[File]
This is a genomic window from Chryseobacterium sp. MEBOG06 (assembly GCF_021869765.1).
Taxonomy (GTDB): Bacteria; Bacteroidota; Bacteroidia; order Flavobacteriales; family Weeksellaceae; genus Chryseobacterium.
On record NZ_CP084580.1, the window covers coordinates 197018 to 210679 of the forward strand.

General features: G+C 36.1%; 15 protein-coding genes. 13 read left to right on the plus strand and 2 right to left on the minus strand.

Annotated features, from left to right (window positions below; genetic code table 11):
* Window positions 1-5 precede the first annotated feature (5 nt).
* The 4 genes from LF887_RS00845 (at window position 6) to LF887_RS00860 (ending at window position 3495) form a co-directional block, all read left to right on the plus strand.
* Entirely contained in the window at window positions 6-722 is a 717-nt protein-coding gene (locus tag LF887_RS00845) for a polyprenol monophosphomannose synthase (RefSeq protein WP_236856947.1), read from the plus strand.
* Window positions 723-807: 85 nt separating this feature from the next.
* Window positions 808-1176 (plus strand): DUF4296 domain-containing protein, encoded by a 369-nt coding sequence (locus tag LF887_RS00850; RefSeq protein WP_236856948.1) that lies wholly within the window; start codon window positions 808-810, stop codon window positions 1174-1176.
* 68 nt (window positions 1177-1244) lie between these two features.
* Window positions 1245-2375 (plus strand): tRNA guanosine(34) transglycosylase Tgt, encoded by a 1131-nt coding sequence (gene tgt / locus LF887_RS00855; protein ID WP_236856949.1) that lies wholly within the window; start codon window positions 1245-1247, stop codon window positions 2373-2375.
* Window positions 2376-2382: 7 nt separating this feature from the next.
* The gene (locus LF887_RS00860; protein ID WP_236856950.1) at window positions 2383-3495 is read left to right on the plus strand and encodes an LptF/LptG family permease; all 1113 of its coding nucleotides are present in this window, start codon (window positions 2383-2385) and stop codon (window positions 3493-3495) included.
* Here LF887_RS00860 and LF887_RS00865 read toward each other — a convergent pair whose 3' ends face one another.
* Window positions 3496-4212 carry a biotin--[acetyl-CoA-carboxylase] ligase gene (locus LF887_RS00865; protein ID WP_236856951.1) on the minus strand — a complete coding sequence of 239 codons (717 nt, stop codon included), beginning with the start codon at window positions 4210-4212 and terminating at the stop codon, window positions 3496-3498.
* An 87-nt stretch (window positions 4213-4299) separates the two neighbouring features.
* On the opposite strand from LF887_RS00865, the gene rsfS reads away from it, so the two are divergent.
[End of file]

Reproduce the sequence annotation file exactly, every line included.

This is a genomic window from Chryseobacterium sp. MEBOG06 (assembly GCF_021869765.1).
Taxonomy (GTDB): Bacteria; Bacteroidota; Bacteroidia; order Flavobacteriales; family Weeksellaceae; genus Chryseobacterium.
On record NZ_CP084580.1, the window covers coordinates 197018 to 210679 of the forward strand.

General features: G+C 36.1%; 15 protein-coding genes. 13 read left to right on the plus strand and 2 right to left on the minus strand.

Annotated features, from left to right (window positions below; genetic code table 11):
* Window positions 1-5 precede the first annotated feature (5 nt).
* The 4 genes from LF887_RS00845 (at window position 6) to LF887_RS00860 (ending at window position 3495) form a co-directional block, all read left to right on the plus strand.
* Entirely contained in the window at window positions 6-722 is a 717-nt protein-coding gene (locus tag LF887_RS00845) for a polyprenol monophosphomannose synthase (RefSeq protein WP_236856947.1), read from the plus strand.
* Window positions 723-807: 85 nt separating this feature from the next.
* Window positions 808-1176 (plus strand): DUF4296 domain-containing protein, encoded by a 369-nt coding sequence (locus tag LF887_RS00850; RefSeq protein WP_236856948.1) that lies wholly within the window; start codon window positions 808-810, stop codon window positions 1174-1176.
* 68 nt (window positions 1177-1244) lie between these two features.
* Window positions 1245-2375 (plus strand): tRNA guanosine(34) transglycosylase Tgt, encoded by a 1131-nt coding sequence (gene tgt / locus LF887_RS00855; protein ID WP_236856949.1) that lies wholly within the window; start codon window positions 1245-1247, stop codon window positions 2373-2375.
* Window positions 2376-2382: 7 nt separating this feature from the next.
* The gene (locus LF887_RS00860; protein ID WP_236856950.1) at window positions 2383-3495 is read left to right on the plus strand and encodes an LptF/LptG family permease; all 1113 of its coding nucleotides are present in this window, start codon (window positions 2383-2385) and stop codon (window positions 3493-3495) included.
* Here LF887_RS00860 and LF887_RS00865 read toward each other — a convergent pair whose 3' ends face one another.
* Window positions 3496-4212 carry a biotin--[acetyl-CoA-carboxylase] ligase gene (locus LF887_RS00865; protein ID WP_236856951.1) on the minus strand — a complete coding sequence of 239 codons (717 nt, stop codon included), beginning with the start codon at window positions 4210-4212 and terminating at the stop codon, window positions 3496-3498.
* An 87-nt stretch (window positions 4213-4299) separates the two neighbouring features.
* On the opposite strand from LF887_RS00865, the gene rsfS reads away from it, so the two are divergent.